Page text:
Penny-Arcade Comic - this was one of the more widespread cultural references to Myth. Unlike most others it went beyond the Bungie community (which was firmly rooted in Myth community itself to begin with).


Graphics rendering

Myth: The Fallen Lords originally supported both software rendering and 3Dfx Glide hardware-acceleration upon its release. A final v1.3 upgrade patch added support for RRedline, the native rendering API of the Rendition Verite line of graphic cards. With Myth II, Bungie introduced larger screen resolutions and Direct3D (Windows) & RAVE (MacOS) rendering. Thanks to volunteers, an unofficial v1.5 patch has been created which adds OpenGL support, thus allowing modern GPUs to run the game in hardware-mode. 3dfx Interactive was a company which specialized in the manufacturing of cutting-edge 3D graphics processing units and, later, graphics cards. ... Glide was a proprietary 3D graphics API developed by 3dfx used on their Voodoo graphics cards. ... RRedline is the name of a proprietary Windows application programming interface for graphics cards made by Rendition. ... API may refer to: In computing, application programming interface In petroleum industry, American Petroleum Institute In education, Academic Performance Index This page concerning a three-letter acronym or abbreviation is a disambiguation page — a navigational aid which lists other pages that might otherwise share the same title. ... Rendition was a maker of 3D graphics chipsets in the mid- to late-90s. ... OpenGL (Open Graphics Library) is a standard specification defining a cross-language cross-platform API for writing applications that produce 2D and 3D computer graphics. ... “GPU” redirects here. ...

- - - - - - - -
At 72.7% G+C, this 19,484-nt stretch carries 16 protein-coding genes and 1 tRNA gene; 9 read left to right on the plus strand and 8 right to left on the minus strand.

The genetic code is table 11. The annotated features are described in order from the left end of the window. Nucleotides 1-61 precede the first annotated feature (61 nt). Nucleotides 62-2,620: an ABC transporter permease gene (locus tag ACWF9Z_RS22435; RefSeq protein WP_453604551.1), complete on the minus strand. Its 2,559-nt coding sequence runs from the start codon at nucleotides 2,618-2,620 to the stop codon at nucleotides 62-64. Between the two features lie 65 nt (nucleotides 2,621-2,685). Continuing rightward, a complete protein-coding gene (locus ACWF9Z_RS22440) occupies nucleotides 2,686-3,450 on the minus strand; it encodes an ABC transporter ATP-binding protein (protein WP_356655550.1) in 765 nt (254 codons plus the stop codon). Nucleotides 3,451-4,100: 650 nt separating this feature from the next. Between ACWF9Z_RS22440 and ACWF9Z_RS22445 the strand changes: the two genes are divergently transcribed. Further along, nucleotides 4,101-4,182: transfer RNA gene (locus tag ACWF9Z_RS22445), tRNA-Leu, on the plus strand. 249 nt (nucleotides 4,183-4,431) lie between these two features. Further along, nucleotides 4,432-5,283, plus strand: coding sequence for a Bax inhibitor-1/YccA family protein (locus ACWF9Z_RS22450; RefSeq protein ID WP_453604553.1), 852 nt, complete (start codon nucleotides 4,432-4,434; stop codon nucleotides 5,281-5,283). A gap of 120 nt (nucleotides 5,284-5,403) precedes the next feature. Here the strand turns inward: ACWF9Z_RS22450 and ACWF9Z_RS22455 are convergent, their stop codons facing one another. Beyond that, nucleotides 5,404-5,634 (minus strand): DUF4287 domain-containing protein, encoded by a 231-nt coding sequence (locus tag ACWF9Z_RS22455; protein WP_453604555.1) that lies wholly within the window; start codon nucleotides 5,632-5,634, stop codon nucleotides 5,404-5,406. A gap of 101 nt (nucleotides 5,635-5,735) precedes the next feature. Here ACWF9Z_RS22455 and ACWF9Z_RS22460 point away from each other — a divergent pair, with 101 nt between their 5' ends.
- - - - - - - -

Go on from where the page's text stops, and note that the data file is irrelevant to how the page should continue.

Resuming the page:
External links

  • Bungie Studios- Original creators of Myth series.
  • Mariusnet - free online multiplayer server for Myth: The Fallen Lords, Myth II, Myth III' and Marathon
  • Myth series at MobyGames
  • ProjectMagma - Myth modding group, as well as being the current maintainers of Myth: The Fallen Lords and Myth II.
  • Myth@Bungie.org - Contains level guides, background information, and many other resources and articles about the first two Myth games. Home of The Asylum forums and MythMaster Central.
  • The Wargamer's Myth III site - old promotional Myth III site, only place really to detail the MumboJumbo version of the game.
  • Myth 2 Brasil - Brazilians site dedicated to Myth series. Available on three languages (Portuguese, English and Spanish).
  • Mything.org Extensive library of myth articles covering mapmaking, strategy, unit guides, and more for all 3 Myth games. Home of the Myth Dictionary, the Myth Map Atlas, and much more.
  • TheTain.net - The Tain.net, file host for many Myth game resources
  • Onyx Warlords - A Myth game development group
  • hl.udogs.net - A Myth file host with beta versions of maps within individual map-maker folders